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Pathologist testifies two were shot at close range

Two of the fatally wounded City Grill victims were shot at close range, with the shooter just 2 and 4 feet away, a pathologist testified Friday in Erie County Court.

Danyell Mackin, 30, died of two gunshot wounds. He was shot in his left buttock and in the right upper back, said Dr. James J. Woytash, who conducted a postmortem at Erie County Medical Center.

Tiffany Wilhite, 32, was shot in the right side of her neck. Her carotid artery and jugular vein were injured in a way that would cause someone to "bleed very dramatically," Woytash said.

Friday was the fifth day of trial for the accused shooter, Riccardo M. McCray, who is charged with fatally shooting Mackin; Wilhite; Willie McCaa, 26; and Shawntia McNeil, 27; and wounding James Robbs Jr., 27; DeMario Vass, 30; Shamar Davis, 30; and Tillman Ward, 27.

The day lacked the gripping eyewitness testimony that pushed emotions in the first days of the trial, but photos from the postmortems and the medical details on how exactly the two died cast a somber mood in the courtroom.

Charges against McCray include three counts of first-degree murder, one count of second-degree murder, four counts of first-degree attempted murder and possession of a weapon.

Woytash, chief of service in ECMC's pathology department, worked as Erie County's chief medical examiner when he examined the bodies last August.

During questioning from prosecutor Mary Beth DePasquale, Woytash testified that stippling marks on Wilhite's face and a powder residue on Mackin's yellow shirt showed the gun was fired from not more than 2 to 4 feet away.

In Mackin's case, the powder is presumably gunpowder, but Woytash told defense lawyer Joseph J. Terranova that he did not test the powder.

Woytash said he could not determine which bullet first struck Mackin, or whether he was standing or on the ground when he was shot.

Could he have been shot while lying face down, DePasquale asked.

"Could be," Woytash replied.

One bullet tore through Mackin's back and exited out of his right chest, Woytash said. The other bullet entered his left buttock, Woytash said.

The bullet that struck Wilhite entered the right side of her neck and exited underneath her left arm pit, he said.

As with Mackin, Woytash could not say what position Wilhite was in when she was shot. He could not determine if she was kneeling, standing or lying down.

Toxicology tests revealed the presence of marijuana in both Mackin's and Wilhite's systems. Mackin had a blood-alcohol level of 0.13 percent, beyond the legal limit to drive, while Wilhite's blood-alcohol level was .07 percent, just under the legal limit.

Robbs, one of the four wounded in the Aug. 14 shootings outside the Main Street restaurant, was shot in the groin, fracturing his pelvis, said Dr. Valerie L. Burkhard, a physician who tended to him at ECMC.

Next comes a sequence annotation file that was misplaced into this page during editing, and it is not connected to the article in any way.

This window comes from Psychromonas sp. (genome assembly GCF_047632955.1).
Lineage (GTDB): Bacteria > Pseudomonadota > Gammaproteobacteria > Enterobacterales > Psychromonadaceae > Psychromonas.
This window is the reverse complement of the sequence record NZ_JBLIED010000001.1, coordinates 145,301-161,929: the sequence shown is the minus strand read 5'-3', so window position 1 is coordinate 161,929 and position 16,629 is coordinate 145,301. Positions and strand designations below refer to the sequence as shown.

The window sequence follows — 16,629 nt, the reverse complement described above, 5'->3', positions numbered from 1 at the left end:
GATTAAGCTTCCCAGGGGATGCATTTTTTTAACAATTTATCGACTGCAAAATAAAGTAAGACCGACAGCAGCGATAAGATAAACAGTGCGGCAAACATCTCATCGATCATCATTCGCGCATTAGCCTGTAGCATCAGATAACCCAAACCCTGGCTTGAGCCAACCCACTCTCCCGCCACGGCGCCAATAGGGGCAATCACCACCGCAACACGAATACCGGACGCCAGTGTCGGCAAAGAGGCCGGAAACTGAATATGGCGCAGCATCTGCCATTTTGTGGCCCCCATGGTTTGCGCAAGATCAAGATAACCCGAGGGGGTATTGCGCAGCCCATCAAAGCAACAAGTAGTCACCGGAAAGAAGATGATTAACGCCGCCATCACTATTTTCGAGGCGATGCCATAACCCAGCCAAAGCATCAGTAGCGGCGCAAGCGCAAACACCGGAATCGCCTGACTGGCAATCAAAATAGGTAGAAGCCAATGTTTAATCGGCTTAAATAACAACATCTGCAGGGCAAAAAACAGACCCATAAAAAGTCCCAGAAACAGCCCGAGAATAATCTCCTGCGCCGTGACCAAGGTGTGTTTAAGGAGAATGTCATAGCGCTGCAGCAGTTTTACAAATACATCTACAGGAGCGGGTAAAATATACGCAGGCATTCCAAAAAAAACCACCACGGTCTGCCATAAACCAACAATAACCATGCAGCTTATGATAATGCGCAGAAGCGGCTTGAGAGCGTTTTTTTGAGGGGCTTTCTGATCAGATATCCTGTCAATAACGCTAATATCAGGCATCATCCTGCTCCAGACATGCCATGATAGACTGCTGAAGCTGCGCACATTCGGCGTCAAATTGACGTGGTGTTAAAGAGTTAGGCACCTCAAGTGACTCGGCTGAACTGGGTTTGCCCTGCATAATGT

Burkhard said she removed the bullet, and turned it over to police. Robbs, who was placed in custody because he was reluctant to testify, was brought in shackles from the Erie County Holding Center to be questioned in court last week.

Earlier Friday, Rich Newberg, senior correspondent at WIVB-TV, described McCray's surrender at Channel 4's studios on Elmwood Avenue 11 days after the shooting.

Newberg had been in telephone contact with community activist Darnell Jackson about the possibility of McCray coming to the station to surrender. At the time, police were conducting an intensive search for McCray.

Newberg said he told Jackson that McCray would find "a safe environment" at the station.

When McCray first arrived, accompanied by Jackson, Newberg met him outside and escorted him into the building into a conference room, with the cameras rolling. Newberg asked McCray questions and Jackson called McCray's lawyer.

Station managers had called the police as soon as McCray arrived, something Newberg said they did without his knowledge. Newberg asked McCray questions, with cameras recording the questions and answers. Jurors watched the roughly half-hour tape on Friday.

Jackson cautioned McCray against "talking too much," but Newberg told McCray, "This is your opportunity to speak your mind."

Responding to Newberg, McCray denied being the shooter. "If I knew what caused the shootings, I'd tell you," McCray said.

McCray's defense lawyer questioned whether Newberg was taking advantage of McCray.

"You thought that'd make a pretty good story, correct?" Terranova asked.

"Yes," Newberg said.

"Don't you think you took advantage of Mr. McCray?" Terranova asked.

"No, I don't think we took advantage of Mr. McCray," Newberg replied. "I was acting in my role as a reporter, asking questions."

"Your concern wasn't for Mr. McCray's safety, was it?," Terranova asked.

"Yes, it was," the newsman answered.

Newberg said his duty was to provide a safe environment for McCray to surrender to authorities while finding out all he could about the City Grill shootings.

"I had a duty to ask if he was the shooter," Newberg said.

Newberg said he gave McCray a chance "to express himself. I made no judgment about his guilt or innocence," he said.


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